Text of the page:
Interviewer: At what point does counsel come in to represent you if you are in the military?
Chris: It changes but you can be allowed counsel once you’ve been read your rights.
You can enter into attorney-client privilege, but, generally, you won’t see your detailed defense counsel until referral of charges. A lot of things could’ve happened from the time the investigation began to the time that referral of charges occurred.
Military Personnel Are Allowed Counsel Once Charges Are Preferred
Interviewer: Will military personnel usually have counsel by the Article 32 hearing?
Chris: Once charges are preferred, which is before the article 32 hearing, you have counsel.
Interviewer: You have this hearing and what happens from there? What are the stages from there?
Chris: After the article 32 hearing for general court-martial, the investigating officer forwards his or her recommendation to the convening authority. The convening authority makes a decision whether or not the case goes forward to a general court-martial.
He or she may move it to a special court-martial, but, if he or she decides to move forward and believes that there is enough evidence to move forward in the case, then you will go to a court-martial. That will be the actual court hearing itself.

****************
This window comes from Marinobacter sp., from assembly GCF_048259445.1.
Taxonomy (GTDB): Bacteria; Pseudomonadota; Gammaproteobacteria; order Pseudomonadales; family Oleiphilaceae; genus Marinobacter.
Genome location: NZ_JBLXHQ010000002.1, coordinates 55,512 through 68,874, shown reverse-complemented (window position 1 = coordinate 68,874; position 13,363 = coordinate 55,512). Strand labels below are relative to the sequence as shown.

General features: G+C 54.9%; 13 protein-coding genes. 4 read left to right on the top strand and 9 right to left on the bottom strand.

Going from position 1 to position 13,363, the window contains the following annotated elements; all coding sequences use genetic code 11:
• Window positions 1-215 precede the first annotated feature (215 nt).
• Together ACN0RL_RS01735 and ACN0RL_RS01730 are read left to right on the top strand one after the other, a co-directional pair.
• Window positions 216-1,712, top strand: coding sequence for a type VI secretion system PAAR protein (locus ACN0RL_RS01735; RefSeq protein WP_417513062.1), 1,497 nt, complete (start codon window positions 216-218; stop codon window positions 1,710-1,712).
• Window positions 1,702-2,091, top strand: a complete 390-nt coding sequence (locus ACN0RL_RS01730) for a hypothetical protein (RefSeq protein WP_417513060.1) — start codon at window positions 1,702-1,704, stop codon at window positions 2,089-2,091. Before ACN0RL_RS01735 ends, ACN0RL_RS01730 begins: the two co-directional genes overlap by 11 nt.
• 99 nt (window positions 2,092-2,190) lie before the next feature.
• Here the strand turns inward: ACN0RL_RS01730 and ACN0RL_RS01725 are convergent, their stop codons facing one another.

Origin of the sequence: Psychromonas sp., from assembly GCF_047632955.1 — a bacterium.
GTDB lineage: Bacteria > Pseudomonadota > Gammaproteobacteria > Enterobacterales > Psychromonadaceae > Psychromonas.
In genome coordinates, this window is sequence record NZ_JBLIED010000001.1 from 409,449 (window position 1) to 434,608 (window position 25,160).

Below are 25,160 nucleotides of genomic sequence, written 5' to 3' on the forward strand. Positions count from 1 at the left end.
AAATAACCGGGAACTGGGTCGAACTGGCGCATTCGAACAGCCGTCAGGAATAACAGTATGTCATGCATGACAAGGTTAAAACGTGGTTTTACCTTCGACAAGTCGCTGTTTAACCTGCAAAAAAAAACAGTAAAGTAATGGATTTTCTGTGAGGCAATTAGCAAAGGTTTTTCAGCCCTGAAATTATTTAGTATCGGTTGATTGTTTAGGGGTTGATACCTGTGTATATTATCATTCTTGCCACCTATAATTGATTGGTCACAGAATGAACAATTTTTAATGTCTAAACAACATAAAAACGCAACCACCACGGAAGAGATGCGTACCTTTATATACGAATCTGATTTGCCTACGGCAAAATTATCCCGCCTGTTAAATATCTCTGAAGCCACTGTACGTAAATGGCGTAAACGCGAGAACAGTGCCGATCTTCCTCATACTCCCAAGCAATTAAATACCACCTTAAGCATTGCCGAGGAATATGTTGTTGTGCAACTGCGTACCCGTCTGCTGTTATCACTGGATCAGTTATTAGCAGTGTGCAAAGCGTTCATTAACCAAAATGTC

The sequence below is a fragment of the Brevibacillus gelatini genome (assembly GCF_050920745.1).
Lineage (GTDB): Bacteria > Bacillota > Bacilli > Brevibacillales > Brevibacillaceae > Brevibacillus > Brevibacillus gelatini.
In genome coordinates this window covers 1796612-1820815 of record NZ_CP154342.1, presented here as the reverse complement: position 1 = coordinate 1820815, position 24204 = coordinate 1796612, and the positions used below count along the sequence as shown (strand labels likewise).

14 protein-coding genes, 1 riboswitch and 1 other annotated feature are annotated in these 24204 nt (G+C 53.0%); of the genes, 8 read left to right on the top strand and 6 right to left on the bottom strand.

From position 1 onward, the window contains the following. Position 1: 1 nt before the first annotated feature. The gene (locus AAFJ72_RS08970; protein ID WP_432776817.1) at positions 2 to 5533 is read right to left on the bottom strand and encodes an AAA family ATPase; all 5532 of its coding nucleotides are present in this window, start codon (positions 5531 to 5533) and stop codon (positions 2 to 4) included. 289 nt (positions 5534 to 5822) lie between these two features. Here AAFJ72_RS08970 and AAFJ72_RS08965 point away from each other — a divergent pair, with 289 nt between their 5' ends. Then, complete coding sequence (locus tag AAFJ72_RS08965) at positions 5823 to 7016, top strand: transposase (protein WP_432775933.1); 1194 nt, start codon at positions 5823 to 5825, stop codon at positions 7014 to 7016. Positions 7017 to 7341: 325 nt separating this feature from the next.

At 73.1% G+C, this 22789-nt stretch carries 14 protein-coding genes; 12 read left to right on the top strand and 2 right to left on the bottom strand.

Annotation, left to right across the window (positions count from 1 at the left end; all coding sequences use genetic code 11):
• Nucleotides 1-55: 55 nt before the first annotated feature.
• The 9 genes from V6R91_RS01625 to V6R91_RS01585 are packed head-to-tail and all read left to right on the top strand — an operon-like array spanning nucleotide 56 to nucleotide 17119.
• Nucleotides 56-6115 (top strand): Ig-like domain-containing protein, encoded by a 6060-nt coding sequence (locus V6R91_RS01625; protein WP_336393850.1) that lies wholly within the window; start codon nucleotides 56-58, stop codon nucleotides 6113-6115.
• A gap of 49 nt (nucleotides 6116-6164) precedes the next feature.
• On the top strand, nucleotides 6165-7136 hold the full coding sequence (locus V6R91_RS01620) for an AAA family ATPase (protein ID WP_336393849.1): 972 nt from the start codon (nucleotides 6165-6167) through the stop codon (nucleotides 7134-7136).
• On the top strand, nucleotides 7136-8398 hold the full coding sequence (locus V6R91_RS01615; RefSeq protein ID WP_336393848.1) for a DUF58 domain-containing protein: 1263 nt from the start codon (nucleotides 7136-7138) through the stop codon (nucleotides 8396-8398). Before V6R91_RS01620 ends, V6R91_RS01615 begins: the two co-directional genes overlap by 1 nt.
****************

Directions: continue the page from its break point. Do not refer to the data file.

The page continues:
Are Military Defendants Placed in Jail Until Their Court Martial?
Interviewer: Are the defendants arrested and placed in a military holding area on base?
Chris: Military personnel will be ordered to a confinement at post after the court-martial. Generally, time is served at a local confinement facility at the base. Sometimes, depending on the size of the base, military personnel may go to a local jail.
They have fee agreements to let prisoners go to other bases. If you have a lengthy confinement such as greater than six months, you will be generally transferred to a long-term confinement facility, such as the one in Miramar or Charleston or Fort Leavenworth.